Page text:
They spend most of their days underground in burrows, which helps them stay warm throughout the colder months.
What does a dying hamster look like?
A dying hamster appears frail and unwell, and it continues to chirp small squeaky noises. They can also consume approximately 200-300 grams of food every day.
Here are some things you can do if you suspect your hamster is dying:
- Check to see if they’ve stopped eating – Usually, you can tell whether they’ve stopped eating by looking at their droppings. If they aren’t, it’s most likely because they aren’t getting enough food.
- Examine their confinement – are they in an insufficiently sized cell? Hamsters require a lot of space, especially as they age. They may become anxious due to a too-small pen, which could lead to disease.
- Check the temperature – Inspect their bedding and, if necessary, add additional. A hamster’s ideal temperature is between 22 and 26 degrees Celsius. A temperature that is too hot or too cold can cause illness and even death.
- Examine their activity level – If a hamster isn’t highly active, it could indicate illness. If your hamsters seem to be sleeping more than usual, check the temperature of their bedding.
- Examine their breathing – If your hamster has been breathing heavily for more than 30 minutes, it could be unwell or dying.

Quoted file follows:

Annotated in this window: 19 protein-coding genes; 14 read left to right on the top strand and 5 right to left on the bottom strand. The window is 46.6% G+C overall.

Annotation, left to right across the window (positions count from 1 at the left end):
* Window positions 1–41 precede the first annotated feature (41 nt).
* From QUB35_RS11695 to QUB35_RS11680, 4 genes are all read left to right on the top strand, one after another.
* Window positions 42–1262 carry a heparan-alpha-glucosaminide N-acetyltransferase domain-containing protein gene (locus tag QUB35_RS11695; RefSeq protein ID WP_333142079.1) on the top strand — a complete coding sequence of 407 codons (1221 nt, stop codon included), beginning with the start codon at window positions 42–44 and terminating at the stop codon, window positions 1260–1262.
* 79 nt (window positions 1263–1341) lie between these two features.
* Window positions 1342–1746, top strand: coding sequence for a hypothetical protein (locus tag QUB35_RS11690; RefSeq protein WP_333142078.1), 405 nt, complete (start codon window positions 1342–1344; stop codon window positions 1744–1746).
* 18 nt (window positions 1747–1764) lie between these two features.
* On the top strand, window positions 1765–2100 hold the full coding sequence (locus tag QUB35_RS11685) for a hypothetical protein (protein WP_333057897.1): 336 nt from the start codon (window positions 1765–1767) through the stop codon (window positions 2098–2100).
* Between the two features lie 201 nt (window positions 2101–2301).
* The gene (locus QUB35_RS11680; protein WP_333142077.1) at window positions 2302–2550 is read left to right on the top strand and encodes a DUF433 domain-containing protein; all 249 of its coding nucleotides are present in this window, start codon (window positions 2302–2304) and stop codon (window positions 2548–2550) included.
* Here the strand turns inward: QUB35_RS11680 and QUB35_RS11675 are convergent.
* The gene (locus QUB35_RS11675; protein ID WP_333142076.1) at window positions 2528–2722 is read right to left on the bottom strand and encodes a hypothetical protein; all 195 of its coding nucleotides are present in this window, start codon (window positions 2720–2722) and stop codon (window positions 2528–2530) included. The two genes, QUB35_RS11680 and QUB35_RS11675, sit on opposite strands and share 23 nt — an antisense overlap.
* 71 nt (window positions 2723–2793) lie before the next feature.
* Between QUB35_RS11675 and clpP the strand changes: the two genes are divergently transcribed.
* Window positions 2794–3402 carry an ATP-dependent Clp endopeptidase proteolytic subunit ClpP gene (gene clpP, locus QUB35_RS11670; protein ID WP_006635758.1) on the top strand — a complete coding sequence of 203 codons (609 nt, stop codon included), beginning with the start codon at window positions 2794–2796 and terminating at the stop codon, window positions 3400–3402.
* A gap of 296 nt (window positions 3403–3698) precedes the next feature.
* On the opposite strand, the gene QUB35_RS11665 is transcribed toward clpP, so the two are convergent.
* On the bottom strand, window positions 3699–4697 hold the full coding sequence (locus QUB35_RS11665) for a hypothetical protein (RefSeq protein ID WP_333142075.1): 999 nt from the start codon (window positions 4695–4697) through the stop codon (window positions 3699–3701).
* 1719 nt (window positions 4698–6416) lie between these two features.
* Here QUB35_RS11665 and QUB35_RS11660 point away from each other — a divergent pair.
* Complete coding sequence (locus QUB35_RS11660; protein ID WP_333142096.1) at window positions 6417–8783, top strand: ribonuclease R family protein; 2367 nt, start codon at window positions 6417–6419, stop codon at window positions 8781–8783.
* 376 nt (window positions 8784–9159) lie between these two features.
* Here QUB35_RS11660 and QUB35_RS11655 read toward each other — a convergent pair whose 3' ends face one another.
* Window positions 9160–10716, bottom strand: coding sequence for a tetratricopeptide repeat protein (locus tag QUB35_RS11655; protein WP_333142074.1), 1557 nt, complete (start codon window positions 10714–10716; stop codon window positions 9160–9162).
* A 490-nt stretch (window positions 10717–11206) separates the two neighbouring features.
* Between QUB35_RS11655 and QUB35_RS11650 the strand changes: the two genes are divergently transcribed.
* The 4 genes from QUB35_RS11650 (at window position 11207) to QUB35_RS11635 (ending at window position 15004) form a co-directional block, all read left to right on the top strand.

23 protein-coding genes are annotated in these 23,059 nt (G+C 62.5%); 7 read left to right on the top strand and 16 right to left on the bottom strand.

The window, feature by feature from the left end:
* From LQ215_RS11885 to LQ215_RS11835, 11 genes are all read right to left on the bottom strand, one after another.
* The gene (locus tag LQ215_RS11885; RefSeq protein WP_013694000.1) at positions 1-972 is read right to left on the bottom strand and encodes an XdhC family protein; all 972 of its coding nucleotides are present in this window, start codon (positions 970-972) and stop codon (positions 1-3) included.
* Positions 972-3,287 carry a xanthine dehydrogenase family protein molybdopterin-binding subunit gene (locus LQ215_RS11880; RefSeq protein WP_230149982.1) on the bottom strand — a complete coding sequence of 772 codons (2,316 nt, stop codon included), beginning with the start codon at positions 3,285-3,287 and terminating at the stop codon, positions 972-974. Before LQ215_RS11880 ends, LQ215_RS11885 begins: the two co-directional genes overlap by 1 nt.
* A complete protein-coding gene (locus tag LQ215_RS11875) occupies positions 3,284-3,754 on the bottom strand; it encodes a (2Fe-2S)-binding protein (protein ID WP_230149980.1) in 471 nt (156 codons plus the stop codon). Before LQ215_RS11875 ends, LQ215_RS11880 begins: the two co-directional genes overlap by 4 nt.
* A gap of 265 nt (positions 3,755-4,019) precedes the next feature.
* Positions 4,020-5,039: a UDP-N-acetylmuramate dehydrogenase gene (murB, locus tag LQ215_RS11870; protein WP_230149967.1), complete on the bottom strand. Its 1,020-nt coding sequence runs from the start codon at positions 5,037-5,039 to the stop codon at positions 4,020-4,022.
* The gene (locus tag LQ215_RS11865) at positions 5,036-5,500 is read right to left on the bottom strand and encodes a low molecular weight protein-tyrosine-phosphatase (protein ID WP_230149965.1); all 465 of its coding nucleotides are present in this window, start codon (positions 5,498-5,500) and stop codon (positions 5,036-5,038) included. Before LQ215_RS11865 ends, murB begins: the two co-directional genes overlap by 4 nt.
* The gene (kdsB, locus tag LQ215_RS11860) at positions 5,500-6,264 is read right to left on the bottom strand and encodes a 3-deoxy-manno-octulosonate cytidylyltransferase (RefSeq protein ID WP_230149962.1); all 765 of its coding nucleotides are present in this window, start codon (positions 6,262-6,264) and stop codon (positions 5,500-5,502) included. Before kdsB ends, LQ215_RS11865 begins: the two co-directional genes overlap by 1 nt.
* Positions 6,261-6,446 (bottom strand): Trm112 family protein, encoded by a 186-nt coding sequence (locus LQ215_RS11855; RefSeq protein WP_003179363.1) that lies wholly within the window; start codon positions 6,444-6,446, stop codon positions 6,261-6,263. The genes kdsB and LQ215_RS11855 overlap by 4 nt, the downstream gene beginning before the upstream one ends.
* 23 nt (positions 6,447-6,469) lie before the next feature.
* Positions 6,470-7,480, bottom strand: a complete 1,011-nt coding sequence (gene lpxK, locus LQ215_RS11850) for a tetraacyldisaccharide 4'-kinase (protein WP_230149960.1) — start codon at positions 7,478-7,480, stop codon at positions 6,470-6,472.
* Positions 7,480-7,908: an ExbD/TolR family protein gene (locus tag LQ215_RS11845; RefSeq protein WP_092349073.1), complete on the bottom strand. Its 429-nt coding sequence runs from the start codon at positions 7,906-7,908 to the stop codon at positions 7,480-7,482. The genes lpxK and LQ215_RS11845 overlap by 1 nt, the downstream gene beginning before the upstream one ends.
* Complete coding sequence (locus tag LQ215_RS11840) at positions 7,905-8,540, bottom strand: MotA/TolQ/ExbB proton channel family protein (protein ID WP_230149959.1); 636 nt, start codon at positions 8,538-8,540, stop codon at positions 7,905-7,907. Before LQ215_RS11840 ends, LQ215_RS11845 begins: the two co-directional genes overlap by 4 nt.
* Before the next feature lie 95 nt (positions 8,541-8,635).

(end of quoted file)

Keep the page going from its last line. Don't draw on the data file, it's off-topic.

- Examine the droppings – Healthy hamsters have small to medium-sized dark brown droppings that have stiffened at the end.
Is it possible to dispose of a deceased hamster?
Identifying the species of a deceased hamster is the first step in disposing of it. Hamsters have brown or black fur, long, slender tails, and yellow-orange eyes, making them easy to spot.
Look for the ringed tail and scaly ears to narrow it down even more. Chinese hamsters are smaller and lack chairs than other species.
Calling your local pest control service is the most straightforward approach to getting rid of a deceased hamster. These experts are knowledgeable about rodents and have the equipment necessary to eliminate them from your property.
They’ll also have legal instructions for getting rid of rodents in your location, so you don’t have to be concerned about putting yourself or others in danger.
If the hamster’s carcass is on your property where pets aren’t allowed (i.e., in your house), or if it poses a severe health danger (i.e., virus), you should get rid of it.
Feeding a hamster low-sugar diets like vegetables and fruits can help it live longer. Also, ensure there is enough room to develop its muscles by digging and running on wheels. Because hamsters live in underground tunnels, they must be allowed to dig burrows in their cage daily.
Some hamsters tend to overeat. Removing any leftover food will help avoid obesity. It is usual for hamsters to get feeble as they age; if you want to keep your hamsters alive for as long as possible, there are several variables we described above that you should keep an eye on to ensure that they are healthy and happy.